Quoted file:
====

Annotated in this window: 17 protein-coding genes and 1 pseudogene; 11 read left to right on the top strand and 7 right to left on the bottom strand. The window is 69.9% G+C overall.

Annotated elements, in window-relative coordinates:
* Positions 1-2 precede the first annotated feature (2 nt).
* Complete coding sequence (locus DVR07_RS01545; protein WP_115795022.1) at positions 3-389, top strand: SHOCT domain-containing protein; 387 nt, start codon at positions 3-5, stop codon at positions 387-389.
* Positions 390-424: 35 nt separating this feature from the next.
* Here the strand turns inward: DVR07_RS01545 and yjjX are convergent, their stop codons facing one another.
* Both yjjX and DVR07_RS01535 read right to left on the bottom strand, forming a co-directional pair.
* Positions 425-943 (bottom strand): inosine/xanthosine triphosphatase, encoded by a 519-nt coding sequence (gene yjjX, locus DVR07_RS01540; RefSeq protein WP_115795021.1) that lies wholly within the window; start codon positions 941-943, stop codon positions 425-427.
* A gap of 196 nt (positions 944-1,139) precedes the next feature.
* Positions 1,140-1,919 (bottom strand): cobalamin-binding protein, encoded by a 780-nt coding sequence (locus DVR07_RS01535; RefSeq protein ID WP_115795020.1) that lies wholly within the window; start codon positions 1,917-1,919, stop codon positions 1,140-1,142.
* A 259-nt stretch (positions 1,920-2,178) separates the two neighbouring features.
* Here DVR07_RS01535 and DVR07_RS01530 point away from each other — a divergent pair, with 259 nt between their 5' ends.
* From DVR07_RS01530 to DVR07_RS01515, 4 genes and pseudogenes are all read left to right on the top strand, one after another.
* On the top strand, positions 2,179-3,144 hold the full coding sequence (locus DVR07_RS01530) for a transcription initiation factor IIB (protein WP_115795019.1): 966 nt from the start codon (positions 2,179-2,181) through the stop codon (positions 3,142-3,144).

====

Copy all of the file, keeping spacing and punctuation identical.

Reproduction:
Annotated in this window: 17 protein-coding genes and 1 pseudogene; 11 read left to right on the top strand and 7 right to left on the bottom strand. The window is 69.9% G+C overall.

Annotated elements, in window-relative coordinates:
* Positions 1-2 precede the first annotated feature (2 nt).
* Complete coding sequence (locus DVR07_RS01545; protein WP_115795022.1) at positions 3-389, top strand: SHOCT domain-containing protein; 387 nt, start codon at positions 3-5, stop codon at positions 387-389.
* Positions 390-424: 35 nt separating this feature from the next.
* Here the strand turns inward: DVR07_RS01545 and yjjX are convergent, their stop codons facing one another.
* Both yjjX and DVR07_RS01535 read right to left on the bottom strand, forming a co-directional pair.
* Positions 425-943 (bottom strand): inosine/xanthosine triphosphatase, encoded by a 519-nt coding sequence (gene yjjX, locus DVR07_RS01540; RefSeq protein WP_115795021.1) that lies wholly within the window; start codon positions 941-943, stop codon positions 425-427.
* A gap of 196 nt (positions 944-1,139) precedes the next feature.
* Positions 1,140-1,919 (bottom strand): cobalamin-binding protein, encoded by a 780-nt coding sequence (locus DVR07_RS01535; RefSeq protein ID WP_115795020.1) that lies wholly within the window; start codon positions 1,917-1,919, stop codon positions 1,140-1,142.
* A 259-nt stretch (positions 1,920-2,178) separates the two neighbouring features.
* Here DVR07_RS01535 and DVR07_RS01530 point away from each other — a divergent pair, with 259 nt between their 5' ends.
* From DVR07_RS01530 to DVR07_RS01515, 4 genes and pseudogenes are all read left to right on the top strand, one after another.
* On the top strand, positions 2,179-3,144 hold the full coding sequence (locus DVR07_RS01530) for a transcription initiation factor IIB (protein WP_115795019.1): 966 nt from the start codon (positions 2,179-2,181) through the stop codon (positions 3,142-3,144).